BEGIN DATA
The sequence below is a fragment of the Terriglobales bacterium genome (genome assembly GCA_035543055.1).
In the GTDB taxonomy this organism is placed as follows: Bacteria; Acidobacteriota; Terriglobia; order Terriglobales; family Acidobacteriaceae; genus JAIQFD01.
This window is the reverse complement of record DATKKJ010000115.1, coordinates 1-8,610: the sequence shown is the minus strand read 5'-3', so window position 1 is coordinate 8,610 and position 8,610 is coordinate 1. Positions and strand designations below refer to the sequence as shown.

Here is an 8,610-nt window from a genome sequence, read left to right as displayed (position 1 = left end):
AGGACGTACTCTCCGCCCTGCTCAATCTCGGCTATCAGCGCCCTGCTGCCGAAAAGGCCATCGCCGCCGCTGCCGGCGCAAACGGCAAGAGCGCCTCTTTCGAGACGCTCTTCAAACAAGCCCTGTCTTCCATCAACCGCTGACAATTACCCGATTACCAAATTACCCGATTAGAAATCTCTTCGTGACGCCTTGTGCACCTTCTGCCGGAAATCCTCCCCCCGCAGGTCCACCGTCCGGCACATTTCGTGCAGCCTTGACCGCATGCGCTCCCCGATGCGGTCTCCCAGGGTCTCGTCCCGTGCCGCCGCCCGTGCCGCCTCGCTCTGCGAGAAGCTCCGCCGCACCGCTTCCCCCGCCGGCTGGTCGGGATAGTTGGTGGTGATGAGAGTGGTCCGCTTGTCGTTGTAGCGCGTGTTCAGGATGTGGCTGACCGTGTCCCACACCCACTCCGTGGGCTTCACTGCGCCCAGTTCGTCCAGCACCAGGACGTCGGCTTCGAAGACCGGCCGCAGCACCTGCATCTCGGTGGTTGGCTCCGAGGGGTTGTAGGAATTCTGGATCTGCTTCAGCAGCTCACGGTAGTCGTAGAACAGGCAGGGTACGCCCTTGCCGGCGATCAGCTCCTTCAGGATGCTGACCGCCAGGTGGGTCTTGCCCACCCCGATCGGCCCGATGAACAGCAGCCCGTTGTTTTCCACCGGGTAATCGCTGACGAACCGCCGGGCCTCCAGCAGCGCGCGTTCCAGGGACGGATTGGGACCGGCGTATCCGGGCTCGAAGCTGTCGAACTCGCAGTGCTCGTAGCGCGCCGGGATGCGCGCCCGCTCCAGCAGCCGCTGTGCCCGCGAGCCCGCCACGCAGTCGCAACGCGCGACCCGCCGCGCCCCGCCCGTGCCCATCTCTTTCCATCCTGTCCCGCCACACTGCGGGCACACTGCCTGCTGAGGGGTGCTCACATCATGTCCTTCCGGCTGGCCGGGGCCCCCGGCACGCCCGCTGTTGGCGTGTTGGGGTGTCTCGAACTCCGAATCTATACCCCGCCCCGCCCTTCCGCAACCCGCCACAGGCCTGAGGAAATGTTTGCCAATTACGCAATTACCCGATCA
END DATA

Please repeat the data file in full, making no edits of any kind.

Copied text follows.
The sequence below is a fragment of the Terriglobales bacterium genome (genome assembly GCA_035543055.1).
In the GTDB taxonomy this organism is placed as follows: Bacteria; Acidobacteriota; Terriglobia; order Terriglobales; family Acidobacteriaceae; genus JAIQFD01.
This window is the reverse complement of record DATKKJ010000115.1, coordinates 1-8,610: the sequence shown is the minus strand read 5'-3', so window position 1 is coordinate 8,610 and position 8,610 is coordinate 1. Positions and strand designations below refer to the sequence as shown.

Here is an 8,610-nt window from a genome sequence, read left to right as displayed (position 1 = left end):
AGGACGTACTCTCCGCCCTGCTCAATCTCGGCTATCAGCGCCCTGCTGCCGAAAAGGCCATCGCCGCCGCTGCCGGCGCAAACGGCAAGAGCGCCTCTTTCGAGACGCTCTTCAAACAAGCCCTGTCTTCCATCAACCGCTGACAATTACCCGATTACCAAATTACCCGATTAGAAATCTCTTCGTGACGCCTTGTGCACCTTCTGCCGGAAATCCTCCCCCCGCAGGTCCACCGTCCGGCACATTTCGTGCAGCCTTGACCGCATGCGCTCCCCGATGCGGTCTCCCAGGGTCTCGTCCCGTGCCGCCGCCCGTGCCGCCTCGCTCTGCGAGAAGCTCCGCCGCACCGCTTCCCCCGCCGGCTGGTCGGGATAGTTGGTGGTGATGAGAGTGGTCCGCTTGTCGTTGTAGCGCGTGTTCAGGATGTGGCTGACCGTGTCCCACACCCACTCCGTGGGCTTCACTGCGCCCAGTTCGTCCAGCACCAGGACGTCGGCTTCGAAGACCGGCCGCAGCACCTGCATCTCGGTGGTTGGCTCCGAGGGGTTGTAGGAATTCTGGATCTGCTTCAGCAGCTCACGGTAGTCGTAGAACAGGCAGGGTACGCCCTTGCCGGCGATCAGCTCCTTCAGGATGCTGACCGCCAGGTGGGTCTTGCCCACCCCGATCGGCCCGATGAACAGCAGCCCGTTGTTTTCCACCGGGTAATCGCTGACGAACCGCCGGGCCTCCAGCAGCGCGCGTTCCAGGGACGGATTGGGACCGGCGTATCCGGGCTCGAAGCTGTCGAACTCGCAGTGCTCGTAGCGCGCCGGGATGCGCGCCCGCTCCAGCAGCCGCTGTGCCCGCGAGCCCGCCACGCAGTCGCAACGCGCGACCCGCCGCGCCCCGCCCGTGCCCATCTCTTTCCATCCTGTCCCGCCACACTGCGGGCACACTGCCTGCTGAGGGGTGCTCACATCATGTCCTTCCGGCTGGCCGGGGCCCCCGGCACGCCCGCTGTTGGCGTGTTGGGGTGTCTCGAACTCCGAATCTATACCCCGCCCCGCCCTTCCGCAACCCGCCACAGGCCTGAGGAAATGTTTGCCAATTACGCAATTACCCGATCA